3. Needs no LOS and ignores terrain effects on firepower.
The movement rules mean that you really don't want to redeploy your artillery during a battle if you can avoid it. The combat rules nicely reflect the greater deviation likely over longer ranges, and the extra power of the plunging fire, not the mention the sheer terror of being under an artillery strike. The net effect is to make artillery the best unit in the game for clearing the enemy out of heavy cover and prepared positions, which is as it should be.

A final note on artillery: there is no artillery symbol on the battle dice; while artillery units only have 2 models. So on top of the slick representation of the role and power of field artillery, we also have artillery that is hard to hit - because it is typically well dug-in; but easy to kill - because of the few cannons/unit and the vulnerable crew.

All of which means that M44's rendering of artillery fills out and complements Borg's clever treatment of tanks and infantry very nicely.

Various terrain features
The way the wire rules work, once you're in wire, you will not be moving any further that turn under any circumstances. In addition, if the unit is a tank the wire will be removed from play. If the unit is infantry, you will be faced with a choice: fire, with -1 firepower (which can often be the difference between having an attack or not); or spend your combat action clearing the wire. So tanks just plunge through wire, though it will give them pause (ie. no overruns in particular!); while infantry can get hung up on it for as long as you choose to leave them there. All very credible.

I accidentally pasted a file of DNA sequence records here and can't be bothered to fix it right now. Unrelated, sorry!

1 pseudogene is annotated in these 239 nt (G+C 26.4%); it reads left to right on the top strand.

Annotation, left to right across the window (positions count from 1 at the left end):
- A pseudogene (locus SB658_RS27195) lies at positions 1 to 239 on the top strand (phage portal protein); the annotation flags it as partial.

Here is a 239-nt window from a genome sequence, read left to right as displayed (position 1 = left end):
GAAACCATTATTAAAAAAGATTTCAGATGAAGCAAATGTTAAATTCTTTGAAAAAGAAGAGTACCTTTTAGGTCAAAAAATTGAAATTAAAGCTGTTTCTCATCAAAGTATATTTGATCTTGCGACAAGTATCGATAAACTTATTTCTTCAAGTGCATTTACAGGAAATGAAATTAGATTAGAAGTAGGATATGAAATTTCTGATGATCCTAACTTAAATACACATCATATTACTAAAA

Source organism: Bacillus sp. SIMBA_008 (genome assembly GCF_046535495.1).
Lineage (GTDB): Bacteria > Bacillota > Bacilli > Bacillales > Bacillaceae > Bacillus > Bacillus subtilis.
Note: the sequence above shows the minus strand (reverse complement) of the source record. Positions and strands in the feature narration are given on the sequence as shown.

These are impassible to tanks, naturally enough. They offer flag protection to infantry, which is a nice touch: they don't reduce enemy firepower, but all that solid steel is still reassuring. Need I say more?

Bunkers and bridges
Bunkers in M44 can only be used by the owning side; their hexes can't be entered by tanks at all and give tanks the max -2 firepower reduction in combat. Bridges let you cross rivers, surprisingly enough.

These are not the most interesting thing about them though. What is most interesting is that they both block LOS (which ties in with the prohibition on entry by tanks). At first sight, you could say that this is a bit dumb, in that both of these features are elements of their hexes, and not the hexes themselves. The point is though that that approach would've resulted in dual-type hexes, which would've undermined the essential simplicity.

So the bridges and bunkers represent locales which to some extent 'warp' the already abstract scale of the hexgrid. Is this a matter of authenticity? Well yes, insofaras it strikes me as another example of the enforcement of the POV enabled by the cardplay. This is because terrain features of this type would indeed loom large in the awareness of the commanders the players represent in a game of M44, because of their supreme tactical/strategic importance.

It is as a result of this that making these features fill their hexes works so well: it makes them locations with environs and approaches, instead of just a feature of an existing hex. Abstraction and simplicity in action yet again.

So far then I have tried to explain how M44's cardplay command and control and its treatment of basic fire and movement give a game whose simulationist authenticity arises from the subtle interplay of deceptively simple elements. I will return to M44 just as soon as I can to explain why I believe that the simulationist merits of this delightful gaming engine are capped by the game's sheer playability. ;)